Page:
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On 24 April 250,000 teachers will be staging a one day strike against the government's latest pay offer. They will be joined by further education lecturers, civil servants, and council workers. Marches and rallies will be held in a large number of cities.
There are certainly any number of reasons for taking action, not only in these sectors, but right across the working class:
- below-inflation pay offers
- rising prices for basic necessities like food and fuel
- increasing unemployment, not least the 6,500 jobs under threat at the newly nationalised Northern Rock
- attacks on pensions and other benefits
- spiralling personal debts
- decline in services like health and education
All these and many other attacks on workers' living standards are being supervised or directly imposed not just by individual employers but by the state, whether in its national or local guise. Faced with a mounting economic crisis that is clearly global in scope, the national state is revealing itself more and more as the only force capable of organising the response required by the capitalist system: reducing labour costs to compete for markets and preserve profits. Therefore the state steps in to bail out failing banks in Britain and the US, forces public sector workers to accept ‘pay restraint', introduces cuts in health, welfare and education (in other words, reductions in the social wage), introduces new laws reducing pensions and lengthening our working lives. And when economic competition gives way to military competition, as in the Balkans, Afghanistan or Iraq, it's the state which diverts vast amounts of social wealth into building weapons and waging war.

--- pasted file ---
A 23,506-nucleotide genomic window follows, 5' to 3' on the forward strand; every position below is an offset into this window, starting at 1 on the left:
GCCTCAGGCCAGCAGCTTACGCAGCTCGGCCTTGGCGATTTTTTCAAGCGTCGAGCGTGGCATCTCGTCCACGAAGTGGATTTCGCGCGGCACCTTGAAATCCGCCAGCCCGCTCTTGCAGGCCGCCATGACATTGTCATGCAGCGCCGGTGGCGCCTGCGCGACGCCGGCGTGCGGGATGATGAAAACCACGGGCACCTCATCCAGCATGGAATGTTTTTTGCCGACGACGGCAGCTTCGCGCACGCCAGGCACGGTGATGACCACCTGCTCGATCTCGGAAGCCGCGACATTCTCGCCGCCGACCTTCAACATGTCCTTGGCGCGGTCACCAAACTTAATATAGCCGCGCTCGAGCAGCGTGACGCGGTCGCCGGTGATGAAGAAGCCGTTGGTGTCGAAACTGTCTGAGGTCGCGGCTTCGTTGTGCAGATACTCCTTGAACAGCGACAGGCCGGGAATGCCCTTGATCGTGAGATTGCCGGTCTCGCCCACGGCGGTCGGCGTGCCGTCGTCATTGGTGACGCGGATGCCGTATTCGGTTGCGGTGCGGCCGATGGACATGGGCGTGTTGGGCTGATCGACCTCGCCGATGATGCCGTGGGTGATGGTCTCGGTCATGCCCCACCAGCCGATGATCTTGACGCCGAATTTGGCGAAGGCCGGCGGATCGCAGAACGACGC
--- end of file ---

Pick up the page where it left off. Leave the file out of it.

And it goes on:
These polices are not the result of evil individuals or of particular governmental parties. Governments of the right or the left carry out the same basic policies. In North America the Bush government extols free enterprise and presides over an economy in which 28 million need food stamps to survive. In South America, Chavez denounces Bush, talks about ‘21st century socialism' - and dispatches squads of ‘Bolivarian revolutionaries' to suppress striking steel workers.
Faced with this centralised, statified attack on their living and working conditions, workers everywhere have the same interests: to resist wage cuts and job cuts, to react against inroads on their social benefits. But they cannot do this by fighting separately, sector by sector, workplace by workplace. Faced with the power of the capitalist state, they need to form a power of their own, based on their unity and solidarity across all divisions into trade, union, or nationality.
After years of dispersal and disarray, workers are only just beginning to rediscover in practice what unity and solidarity mean. They need to take every opportunity to turn these general principles into practical action. If the unions are calling for strikes and demonstrations around issues of direct concern to them, as on April 24, workers should respond as massively as possible - go to the mass meetings, join the marches, take part in the pickets, discuss and exchange ideas with workers from other sectors and workplace.